ASCOVIME and Poverty: Healthcare Volunteers


CAMEROON — The link between poverty and health is no secret. A nation in the suffocating grip of poverty often faces health problems as well. Further, many aspiring health professionals dream of getting a chance to make a difference and put their newfound knowledge to work for the good of others. Many organizations ensure young professionals get a chance to enrich the world with their services. Thankfully, ASCOVIME is one of these many groups.

ASCOVIME and Poverty

ASCOVIME is a group founded in 2008 whose mission statement proclaims to “fight against poverty by providing fundamental basics needs to needy populations.” ASCOVIME manages this through the hard work of volunteers. These volunteers include medical students giving their time and energy to help, hospitals and other medical facilities donating supplies or even an individual donating money and school supplies.

Dr. Georges Bwelle is the founder of ASCOVIME. Dr. Bwelle was inspired to help the poor and sick of Cameroon after spending years taking his father to various clinics for a brain hematoma sustained from an infection. This experience inspired Dr. Bwelle to become a doctor, specifically a vascular surgeon.

Why ASCOVIME is Necessary

In Cameroon, there is a critical shortage of doctors. For every 5,000 people, there is only one doctor. Given the lack of doctors, it’s easy to see why ASCOVIME is such a boon for Cameroon. According to Nicholas Prabhakar, a medical student at Midwestern University in the United States and a former ASCOVIME volunteer, a lack of doctors are not the only difficulties rural Cameroonians face. Prabhakar shared that the biggest obstacle to seeking medical care is distance. “Some of these villages are 20-30 miles away from the nearest hospital, and if you’re in dire need of surgery or suffering from a debilitating disease that distance is a major obstacle.”

Dr. Bwelle and ASCOVIME volunteers travel to these villages to provide a weekend clinic. The clinics provide a variety of health services from treating diseases like tuberculosis to something as simple as providing crutches. Additionally, Dr. Bwelle also performs light surgeries in the evenings with the ASCOVIME volunteers assisting. Mr. Prabhakar was a volunteer for one of them. “It was a great experience. The first patient I worked with was an eight-year-old child with hydrocephaly. He was a little scared at first, understandably so, but the surgery was rather simple and straightforward and went off without a hitch.”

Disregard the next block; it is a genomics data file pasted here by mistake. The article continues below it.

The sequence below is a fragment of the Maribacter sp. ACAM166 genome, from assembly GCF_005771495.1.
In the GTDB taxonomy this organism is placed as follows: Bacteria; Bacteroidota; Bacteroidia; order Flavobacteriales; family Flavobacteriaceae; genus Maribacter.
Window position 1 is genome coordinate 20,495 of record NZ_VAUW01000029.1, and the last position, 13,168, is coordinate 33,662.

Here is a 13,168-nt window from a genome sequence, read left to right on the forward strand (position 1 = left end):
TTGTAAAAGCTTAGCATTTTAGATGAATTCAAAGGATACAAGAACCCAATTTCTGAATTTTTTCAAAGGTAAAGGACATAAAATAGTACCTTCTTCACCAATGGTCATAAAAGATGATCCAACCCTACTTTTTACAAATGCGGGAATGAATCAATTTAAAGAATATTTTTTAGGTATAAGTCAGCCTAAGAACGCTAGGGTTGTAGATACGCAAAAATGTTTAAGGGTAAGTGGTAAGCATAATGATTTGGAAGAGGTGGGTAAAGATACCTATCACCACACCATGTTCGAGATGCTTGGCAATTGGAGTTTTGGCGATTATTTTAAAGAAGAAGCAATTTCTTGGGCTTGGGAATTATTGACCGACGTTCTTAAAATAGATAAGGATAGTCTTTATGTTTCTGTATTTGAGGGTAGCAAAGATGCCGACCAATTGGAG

ASCOVIME and Poverty: The Future

Everything ASCOVIME does is in the pursuit of eliminating the correlation between poor health and poverty. While it may seem like ASCOVIME works mostly in the healthcare sector, it has recently been branching out to ensure the elimination of poverty in Cameroon. In addition, ASCOVIME’s goals also encompass enhancing education services to reduce poverty. ASCOVIME intends to donate school supplies like books and chairs to schools along with convincing parents of the importance of sending their children to school. Further, ASCOVIME has also stated that it is interested in investing in small buses to access rural communities.

ASCOVIME is a wonderful group dedicated to not only healing the sick but curing poverty as well.  ASCOVIME helps address these problems by getting medical students and concerned parties involved through donations and volunteering. The students receive vital experience critical to their futures in the healthcare field. Additionally, the patients receive lifesaving medical attention and surgeries that help them break the cycle of poverty.

Ryan Holman
Photo: Flickr


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